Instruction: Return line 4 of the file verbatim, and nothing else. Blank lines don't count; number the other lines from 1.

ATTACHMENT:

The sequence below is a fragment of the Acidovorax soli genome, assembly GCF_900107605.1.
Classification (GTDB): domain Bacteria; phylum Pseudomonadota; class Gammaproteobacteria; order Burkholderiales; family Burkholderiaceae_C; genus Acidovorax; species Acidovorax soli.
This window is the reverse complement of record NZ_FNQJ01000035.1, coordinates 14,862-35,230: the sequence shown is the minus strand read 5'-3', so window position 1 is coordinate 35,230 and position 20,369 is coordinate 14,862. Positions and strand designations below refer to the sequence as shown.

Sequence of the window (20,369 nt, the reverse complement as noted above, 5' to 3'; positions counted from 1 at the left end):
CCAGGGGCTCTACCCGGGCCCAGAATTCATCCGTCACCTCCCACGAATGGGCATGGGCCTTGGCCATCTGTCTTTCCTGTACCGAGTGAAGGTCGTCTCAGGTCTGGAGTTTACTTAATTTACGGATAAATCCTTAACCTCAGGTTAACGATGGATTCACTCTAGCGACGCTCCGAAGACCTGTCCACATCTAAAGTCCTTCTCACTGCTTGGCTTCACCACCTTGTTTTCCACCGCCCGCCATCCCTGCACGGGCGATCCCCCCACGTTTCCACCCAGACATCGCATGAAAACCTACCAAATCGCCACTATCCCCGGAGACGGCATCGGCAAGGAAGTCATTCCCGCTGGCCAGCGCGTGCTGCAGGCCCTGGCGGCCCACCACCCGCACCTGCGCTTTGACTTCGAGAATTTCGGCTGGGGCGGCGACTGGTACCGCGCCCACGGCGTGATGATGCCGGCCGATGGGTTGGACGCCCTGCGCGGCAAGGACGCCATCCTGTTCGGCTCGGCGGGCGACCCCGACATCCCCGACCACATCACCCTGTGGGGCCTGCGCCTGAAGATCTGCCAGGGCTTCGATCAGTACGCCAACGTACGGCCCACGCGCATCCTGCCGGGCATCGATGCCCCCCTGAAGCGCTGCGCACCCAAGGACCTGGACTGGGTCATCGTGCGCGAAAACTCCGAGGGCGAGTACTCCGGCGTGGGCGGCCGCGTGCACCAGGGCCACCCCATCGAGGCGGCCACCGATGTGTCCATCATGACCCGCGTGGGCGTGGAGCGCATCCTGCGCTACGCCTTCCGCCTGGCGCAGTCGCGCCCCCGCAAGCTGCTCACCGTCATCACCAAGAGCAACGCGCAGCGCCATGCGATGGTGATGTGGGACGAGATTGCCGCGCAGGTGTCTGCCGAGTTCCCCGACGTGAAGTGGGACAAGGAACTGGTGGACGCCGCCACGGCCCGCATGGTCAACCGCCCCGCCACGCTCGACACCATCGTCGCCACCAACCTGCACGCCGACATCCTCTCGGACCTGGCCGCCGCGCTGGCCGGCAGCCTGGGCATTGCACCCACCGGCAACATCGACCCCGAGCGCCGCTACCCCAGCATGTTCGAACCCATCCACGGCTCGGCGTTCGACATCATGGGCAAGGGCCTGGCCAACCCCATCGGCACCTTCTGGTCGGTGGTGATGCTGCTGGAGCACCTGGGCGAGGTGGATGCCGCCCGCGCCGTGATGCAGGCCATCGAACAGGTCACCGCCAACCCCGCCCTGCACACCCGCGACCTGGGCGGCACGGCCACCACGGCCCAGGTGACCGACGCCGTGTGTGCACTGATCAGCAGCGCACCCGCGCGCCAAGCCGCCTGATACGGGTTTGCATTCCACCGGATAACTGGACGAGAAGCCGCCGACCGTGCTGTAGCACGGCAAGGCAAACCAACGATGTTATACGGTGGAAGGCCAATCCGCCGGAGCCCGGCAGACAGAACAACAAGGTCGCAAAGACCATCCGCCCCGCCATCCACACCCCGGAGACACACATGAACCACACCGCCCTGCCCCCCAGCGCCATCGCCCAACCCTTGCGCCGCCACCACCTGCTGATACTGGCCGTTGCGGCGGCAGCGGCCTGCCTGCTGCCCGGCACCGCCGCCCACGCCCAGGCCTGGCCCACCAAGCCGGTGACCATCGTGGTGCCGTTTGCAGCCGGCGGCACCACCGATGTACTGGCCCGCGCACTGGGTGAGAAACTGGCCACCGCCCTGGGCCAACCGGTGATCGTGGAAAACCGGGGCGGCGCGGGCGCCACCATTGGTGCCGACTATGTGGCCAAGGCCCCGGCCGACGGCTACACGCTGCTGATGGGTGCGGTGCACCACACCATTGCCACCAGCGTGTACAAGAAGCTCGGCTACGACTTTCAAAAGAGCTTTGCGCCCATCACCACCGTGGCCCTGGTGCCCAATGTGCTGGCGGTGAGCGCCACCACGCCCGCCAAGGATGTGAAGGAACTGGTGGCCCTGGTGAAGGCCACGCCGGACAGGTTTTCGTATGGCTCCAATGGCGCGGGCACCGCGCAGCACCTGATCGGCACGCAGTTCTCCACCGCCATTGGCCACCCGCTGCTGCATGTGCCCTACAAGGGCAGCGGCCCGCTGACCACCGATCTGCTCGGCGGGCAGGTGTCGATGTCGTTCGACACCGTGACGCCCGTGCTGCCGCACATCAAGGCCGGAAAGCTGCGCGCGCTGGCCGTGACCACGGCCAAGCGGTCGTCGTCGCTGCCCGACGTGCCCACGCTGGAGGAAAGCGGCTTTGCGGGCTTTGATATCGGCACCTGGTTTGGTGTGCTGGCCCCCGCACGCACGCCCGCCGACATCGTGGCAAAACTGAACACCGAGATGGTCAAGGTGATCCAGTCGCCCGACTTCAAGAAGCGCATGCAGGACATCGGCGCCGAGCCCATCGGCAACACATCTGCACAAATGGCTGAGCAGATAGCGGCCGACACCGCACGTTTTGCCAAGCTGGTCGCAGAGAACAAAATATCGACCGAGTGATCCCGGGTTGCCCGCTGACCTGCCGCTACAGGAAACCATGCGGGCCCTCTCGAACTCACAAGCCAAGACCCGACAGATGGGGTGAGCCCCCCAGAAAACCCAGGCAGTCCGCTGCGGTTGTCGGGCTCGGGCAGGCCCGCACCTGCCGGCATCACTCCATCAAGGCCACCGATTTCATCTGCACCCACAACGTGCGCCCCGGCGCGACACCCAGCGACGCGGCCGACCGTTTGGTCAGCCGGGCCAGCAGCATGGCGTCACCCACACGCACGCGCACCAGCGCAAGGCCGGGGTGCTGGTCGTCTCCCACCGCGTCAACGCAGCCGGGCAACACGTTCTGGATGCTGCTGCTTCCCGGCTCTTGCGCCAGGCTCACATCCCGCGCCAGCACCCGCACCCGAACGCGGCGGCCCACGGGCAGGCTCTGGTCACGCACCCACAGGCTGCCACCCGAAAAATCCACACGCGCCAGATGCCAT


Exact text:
Sequence of the window (20,369 nt, the reverse complement as noted above, 5' to 3'; positions counted from 1 at the left end):